From: "Roy C. Lackey"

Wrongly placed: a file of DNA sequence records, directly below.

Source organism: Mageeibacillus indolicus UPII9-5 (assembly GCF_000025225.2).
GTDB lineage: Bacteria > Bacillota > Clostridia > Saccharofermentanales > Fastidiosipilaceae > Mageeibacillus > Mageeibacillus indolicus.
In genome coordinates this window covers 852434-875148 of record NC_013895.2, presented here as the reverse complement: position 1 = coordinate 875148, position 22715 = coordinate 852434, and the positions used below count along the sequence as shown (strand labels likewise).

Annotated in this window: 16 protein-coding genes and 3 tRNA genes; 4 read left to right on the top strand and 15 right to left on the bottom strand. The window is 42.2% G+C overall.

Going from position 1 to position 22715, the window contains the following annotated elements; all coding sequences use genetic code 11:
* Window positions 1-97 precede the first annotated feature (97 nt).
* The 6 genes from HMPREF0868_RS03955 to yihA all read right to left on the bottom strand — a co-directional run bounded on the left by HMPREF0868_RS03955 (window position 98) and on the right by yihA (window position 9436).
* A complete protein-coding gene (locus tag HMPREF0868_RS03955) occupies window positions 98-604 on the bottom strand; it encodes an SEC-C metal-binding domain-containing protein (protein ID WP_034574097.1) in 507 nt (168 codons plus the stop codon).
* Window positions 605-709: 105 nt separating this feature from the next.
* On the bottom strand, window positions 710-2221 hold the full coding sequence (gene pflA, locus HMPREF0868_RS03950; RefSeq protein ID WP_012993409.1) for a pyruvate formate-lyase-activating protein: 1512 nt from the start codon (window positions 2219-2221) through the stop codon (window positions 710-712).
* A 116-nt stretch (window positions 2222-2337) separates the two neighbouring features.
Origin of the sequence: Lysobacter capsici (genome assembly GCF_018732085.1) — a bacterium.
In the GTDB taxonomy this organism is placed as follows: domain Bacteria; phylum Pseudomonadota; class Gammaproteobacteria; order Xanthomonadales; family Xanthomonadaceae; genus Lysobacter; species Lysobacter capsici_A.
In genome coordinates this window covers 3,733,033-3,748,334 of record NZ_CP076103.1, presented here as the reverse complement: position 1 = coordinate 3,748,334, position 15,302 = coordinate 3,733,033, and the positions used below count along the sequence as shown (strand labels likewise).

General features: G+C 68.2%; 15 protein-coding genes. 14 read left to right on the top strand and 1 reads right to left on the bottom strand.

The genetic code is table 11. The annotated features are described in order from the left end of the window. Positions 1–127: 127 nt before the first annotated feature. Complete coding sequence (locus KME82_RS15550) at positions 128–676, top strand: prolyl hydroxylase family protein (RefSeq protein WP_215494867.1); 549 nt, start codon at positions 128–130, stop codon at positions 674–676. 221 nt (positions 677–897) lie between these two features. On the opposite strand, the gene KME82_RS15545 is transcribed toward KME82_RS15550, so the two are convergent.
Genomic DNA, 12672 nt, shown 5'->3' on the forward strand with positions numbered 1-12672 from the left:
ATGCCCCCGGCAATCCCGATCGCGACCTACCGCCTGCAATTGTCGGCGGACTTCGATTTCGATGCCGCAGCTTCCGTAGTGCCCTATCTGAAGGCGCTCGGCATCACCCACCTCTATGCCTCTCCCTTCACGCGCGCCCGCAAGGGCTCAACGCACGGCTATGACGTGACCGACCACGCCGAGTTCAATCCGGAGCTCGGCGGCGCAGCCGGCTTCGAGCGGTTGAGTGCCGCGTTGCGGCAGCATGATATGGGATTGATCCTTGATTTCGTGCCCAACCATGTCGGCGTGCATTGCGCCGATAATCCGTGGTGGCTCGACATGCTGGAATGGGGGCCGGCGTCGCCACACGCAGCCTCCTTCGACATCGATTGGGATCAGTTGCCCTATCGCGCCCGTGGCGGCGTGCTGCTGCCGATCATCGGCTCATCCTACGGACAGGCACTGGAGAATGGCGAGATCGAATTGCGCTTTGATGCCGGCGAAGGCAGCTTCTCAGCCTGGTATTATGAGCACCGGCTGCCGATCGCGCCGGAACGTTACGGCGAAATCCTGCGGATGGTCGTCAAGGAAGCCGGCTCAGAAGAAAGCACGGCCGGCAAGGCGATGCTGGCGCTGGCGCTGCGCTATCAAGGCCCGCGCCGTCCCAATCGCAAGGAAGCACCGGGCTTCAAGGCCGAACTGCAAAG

Subject: Re: (urth) More Musings on Peace Date: Mon, 19 Aug 2002 00:48:40 -0500 mantis quoted and wrote: >Stone Ox wrote: >>So after a brief interval where he lives with the devil, Weer goes to >>college, graduates, comes back to work for the devil, and eventually inherits >>from the devil. This can't be good for his soul. I was reminded of the >>story of the banshee in Peace. Briefly summarized, Jack and Molly are in >>love, but Molly's father can't stand the thought of his daughter marrying a >>penniless laborer, so he insists that Jack stay in the barn haunted by the >>banshee for a night. Jack eventually defeats the banshee and marries Molly, >>but because of the banshee, Molly's father dies and Jack is never able to >>consummate his marriage. I think this story hints at "what went wrong" in >>Weer's life. >> >>After college, the natural time for Weer to consider marrying Margaret Lorn, >>Weer's parents had probably already lost all their money. (At least, all of >>it they hadn't spent on their years touring Europe and on Olivia's wedding. >>Is there any doubt that they lost their money in the Depression?). >>Margaret's father, Carl, is a pennypincher, and easily might have insisted >>that Weer get a good job before he marry Margaret. So Weer goes to work at >>the factory, kills someone in the coldhouse prank, loses his chance for >>Margaret, and becomes a virtual slave to uncle Julius. > >That is interesting! > >Just to be sure I comprehend, a timeline would look like this: > > >1934 (Weer at 20) Weer buys car as college junior > >1935 (Weer at 21) Weer graduates from college; picnic with Margaret ("age >of the bicycle") => engagement with qualifications (we've discussed this >angle before, iirc) > >1938 (Weer at 24) Coldhouse prank. > >1939 (Weer at 25) the Chinese Garden dream. > >Okay, the only problems are "age of the bicycle," which could be fixed by >moving the picnic two years back to 1933; and the date of Olivia's death, >which I haven't placed here (because you did not mention where it goes), >since it complicates matters between Smart and Weer, including Weer's >employment. I agree that the "age of the bicycle" and the picnic are linked, but that happened when Weer and Margaret were in high school (107), not after college. In Weer's "what went wrong" speech (201), his plans for their future included that he _would_ inherit, between the ages of twenty and thirty, his father's estate; his twentieth birthday was still in the future of those plans. Those plans did not include working for Smart; at that point he thought he had no need and ,anyway, Smart's plant did not then exist. Weer should have been in high school from 1928-1932. His father had not yet suffered the loss of his farm-based wealth to the Depression, so that picnic probably occurred during Weer's 1st or 2nd year of high school, when he was 14 or 15, which also fits in with the bicycles and virginity angle. Weer was definitely still living at home with his parents the day of the picnic; that's when he had the dream of Margaret, the dog boy, and his father (146). He told the Tilly tale to Margaret on that picnic, which may have turned her against him (as you have suggested before). Or she may just have lost interest when the Weers lost their fortune. -Roy --